I know it sounds like you’ll lose your momentum and get off track but after your mind learns the ways of the Poms you’ll find yourself even more invigorated to keep going after you have your short break.

At least try it, OK?

Get outside

Telling writers to get up and go outside isn’t new, and it’s not even the first time I’ve said “get outside!” But it bears repeating. Because it works!

If you’re spinning your wheels get up and go outside. Even 15 minutes will make a difference. Change your scenery, get some steps in and breathe in the fresh air. Chill out. Walk around, then return to your desk and get to work. You’ll see.

If you’re really stuck, set it aside and come back to it later

There’s a time for discipline and there’s a time to put it in your drawer and do something else for a while. If you’re forcing words and you’re getting nowhere, you may be better served to stop.

Sure, this could be construed as giving up but you’re not quitting. You’re just letting the thoughts roll around your subconscious while. A little while.

We’re looking for balance, remember. You’ll learn to tell what your poor, addled writing brain needs to get back into the swing of things.

I’d also recommend only using this tip if you can afford the time to step away for a while. If you’re on deadline…no dice. You’ve got to figure this out another way.

Extra credit: How to Create a Writing Schedule

We’re all doing our best here. And things are often hard. But if you’re going to make it in this freelance writing game then you’re going to have to find ways to keep writing even when everything sucks.

Figuring out these life hacks doesn’t fix everything but it will help you keep moving forward, and that’s worth something.

If you’ve found creative ways to keep writing I’d love to hear about it and learn from your experiences. Let me know!

One of the first things you learn as a freelancer is you have to keep writing even when you don't feel like it. Even when the words aren't flowing. It's not easy, but it's possible.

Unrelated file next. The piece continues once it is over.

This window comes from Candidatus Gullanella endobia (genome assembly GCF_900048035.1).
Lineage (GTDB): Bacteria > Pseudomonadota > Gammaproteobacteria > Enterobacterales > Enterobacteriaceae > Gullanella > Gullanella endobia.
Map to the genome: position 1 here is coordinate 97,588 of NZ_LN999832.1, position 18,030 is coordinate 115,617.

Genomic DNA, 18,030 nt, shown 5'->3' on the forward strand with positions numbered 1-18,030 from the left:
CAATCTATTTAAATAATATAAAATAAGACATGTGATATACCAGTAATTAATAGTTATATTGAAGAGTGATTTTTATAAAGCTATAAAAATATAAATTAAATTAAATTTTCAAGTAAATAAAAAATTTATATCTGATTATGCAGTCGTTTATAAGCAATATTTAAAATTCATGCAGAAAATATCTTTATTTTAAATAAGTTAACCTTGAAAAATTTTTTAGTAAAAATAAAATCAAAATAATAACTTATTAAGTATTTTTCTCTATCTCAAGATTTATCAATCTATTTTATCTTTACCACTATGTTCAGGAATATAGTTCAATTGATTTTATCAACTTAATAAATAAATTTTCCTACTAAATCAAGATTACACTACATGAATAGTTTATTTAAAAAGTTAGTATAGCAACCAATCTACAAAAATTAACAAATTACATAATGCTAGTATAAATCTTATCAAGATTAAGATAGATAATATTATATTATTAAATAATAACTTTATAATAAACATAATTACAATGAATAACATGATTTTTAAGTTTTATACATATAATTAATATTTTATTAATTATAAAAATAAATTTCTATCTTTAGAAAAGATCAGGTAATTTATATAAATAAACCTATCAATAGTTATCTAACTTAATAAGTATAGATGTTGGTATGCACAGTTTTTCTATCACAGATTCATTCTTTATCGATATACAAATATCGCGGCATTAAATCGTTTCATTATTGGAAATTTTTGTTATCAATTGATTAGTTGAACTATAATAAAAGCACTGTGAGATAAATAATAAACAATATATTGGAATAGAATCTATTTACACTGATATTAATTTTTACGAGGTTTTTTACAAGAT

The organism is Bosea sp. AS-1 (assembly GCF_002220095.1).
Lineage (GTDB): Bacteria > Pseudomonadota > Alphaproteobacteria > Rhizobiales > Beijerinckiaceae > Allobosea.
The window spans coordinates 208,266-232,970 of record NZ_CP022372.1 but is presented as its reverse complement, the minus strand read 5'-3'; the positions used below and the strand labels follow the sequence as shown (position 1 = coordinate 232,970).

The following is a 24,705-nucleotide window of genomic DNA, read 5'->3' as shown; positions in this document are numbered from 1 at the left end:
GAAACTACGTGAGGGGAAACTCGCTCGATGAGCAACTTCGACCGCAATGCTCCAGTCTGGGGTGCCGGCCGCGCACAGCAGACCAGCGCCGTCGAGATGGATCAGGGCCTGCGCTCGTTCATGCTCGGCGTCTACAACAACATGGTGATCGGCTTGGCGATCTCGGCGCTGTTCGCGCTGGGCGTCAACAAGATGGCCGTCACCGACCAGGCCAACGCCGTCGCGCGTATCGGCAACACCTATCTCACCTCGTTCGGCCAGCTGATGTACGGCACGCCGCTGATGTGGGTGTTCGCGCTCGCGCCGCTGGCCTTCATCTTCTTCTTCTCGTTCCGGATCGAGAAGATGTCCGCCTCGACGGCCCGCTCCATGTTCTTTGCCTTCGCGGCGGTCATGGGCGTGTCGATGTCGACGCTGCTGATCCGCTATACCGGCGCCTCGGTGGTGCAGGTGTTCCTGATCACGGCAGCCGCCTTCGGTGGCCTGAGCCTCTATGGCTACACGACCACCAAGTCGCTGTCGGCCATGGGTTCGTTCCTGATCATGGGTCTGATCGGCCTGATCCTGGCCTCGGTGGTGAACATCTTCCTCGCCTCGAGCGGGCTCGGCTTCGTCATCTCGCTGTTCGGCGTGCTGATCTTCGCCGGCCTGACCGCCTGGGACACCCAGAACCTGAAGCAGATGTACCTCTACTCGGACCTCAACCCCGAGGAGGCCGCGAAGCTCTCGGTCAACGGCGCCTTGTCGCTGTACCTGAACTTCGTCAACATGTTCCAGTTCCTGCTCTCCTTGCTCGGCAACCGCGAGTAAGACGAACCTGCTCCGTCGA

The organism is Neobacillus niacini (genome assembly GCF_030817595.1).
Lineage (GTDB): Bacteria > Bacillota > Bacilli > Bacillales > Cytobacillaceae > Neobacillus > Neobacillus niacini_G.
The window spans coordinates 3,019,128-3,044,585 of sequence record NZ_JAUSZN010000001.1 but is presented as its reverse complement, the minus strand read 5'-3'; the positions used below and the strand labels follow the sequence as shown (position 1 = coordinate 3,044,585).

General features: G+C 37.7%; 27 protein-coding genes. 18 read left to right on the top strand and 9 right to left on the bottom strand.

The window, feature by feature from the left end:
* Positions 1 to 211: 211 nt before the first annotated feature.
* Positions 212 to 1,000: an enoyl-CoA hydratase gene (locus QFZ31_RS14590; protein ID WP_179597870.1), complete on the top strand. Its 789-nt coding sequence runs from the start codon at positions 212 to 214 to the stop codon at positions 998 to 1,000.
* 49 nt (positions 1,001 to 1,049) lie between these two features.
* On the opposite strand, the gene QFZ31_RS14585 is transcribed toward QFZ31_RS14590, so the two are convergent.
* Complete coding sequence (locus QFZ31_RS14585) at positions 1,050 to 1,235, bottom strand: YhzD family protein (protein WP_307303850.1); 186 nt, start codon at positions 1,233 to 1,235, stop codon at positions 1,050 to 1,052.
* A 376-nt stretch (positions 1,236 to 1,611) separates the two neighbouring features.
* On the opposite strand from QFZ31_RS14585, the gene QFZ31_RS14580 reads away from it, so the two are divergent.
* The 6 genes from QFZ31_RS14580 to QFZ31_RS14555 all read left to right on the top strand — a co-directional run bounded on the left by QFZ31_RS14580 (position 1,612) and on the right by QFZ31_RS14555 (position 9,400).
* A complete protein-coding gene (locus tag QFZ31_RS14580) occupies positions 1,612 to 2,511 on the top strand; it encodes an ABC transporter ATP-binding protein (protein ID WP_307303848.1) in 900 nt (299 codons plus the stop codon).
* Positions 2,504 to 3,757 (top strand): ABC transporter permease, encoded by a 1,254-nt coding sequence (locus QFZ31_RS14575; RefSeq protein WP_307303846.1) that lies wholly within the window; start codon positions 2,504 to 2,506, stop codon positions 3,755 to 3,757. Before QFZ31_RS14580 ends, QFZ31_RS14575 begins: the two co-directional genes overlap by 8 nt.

I don't know about you but after the panic and stress of adjusting to a new normal and a world changed forever, I haven't felt like writing as much.

And yet, there's still a job to do.

Finding and maintaining focus has been something of a challenge (understatement) and I've had to resort to some pretty strict self-care routines to stay balanced. Well, as balanced as possible.

One more thing. You may be interested in my free resource library. This is where I keep my files, downloads, ebooks, worksheets and whatever else I manage to create. I love sharing what I learn and want to keep adding to this library so it becomes a wealth of helpful goodness.

This is a free resource but I do require a password to access the library itself. You can get access by popping your email address into the form below.

Get Access to My Free Resource Library

* indicates required

How Long Should My Book Be? How to Determine Novel Wordcounts

Have you ever asked how long should my book be?

How Long Should My Book Be Guide to Word Count

Did you know what a great question it is? GREAT question!

Many debut authors dive into their manuscript with wild abandon and with little thought to structure, plot or word count.

Would you like free writing tips? Sign up for my weekly tips & tricks, from one writer to another at robynroste.com/writing-tips.
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How long should my book be?

When you’re planning a book (even if you’re a pantser) it’s important to know a few things about your genre ahead of time—things like, well, what genre it is.

And what the theme is. And how many words it will be. Yeah. Even word count should be pre-planned.

And I know how weird that sounds if this is the first time you’re hearing it.

How to write an outline worksheet

Wondering how to structure an outline? It will help you plan your book!

I’ve created a PDF worksheet walking you through the broad strokes of creating an outline. This is a free resource but it’s part of my resource library and you’ll need a password. You can get access by popping your email address into the form below.

Once you’re in the library, navigate to the writing section and look for “How to Write an Outline for Anything Worksheet.”

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What!? There’s a word count for novels!? Yup.

And it’s kind of one of those things you should abide by unless you’re crazy-famous and/or already a successful author (because obvs these guidelines don’t apply to you) or you don’t care about selling books.

Because word count matters. And the rules change for every genre.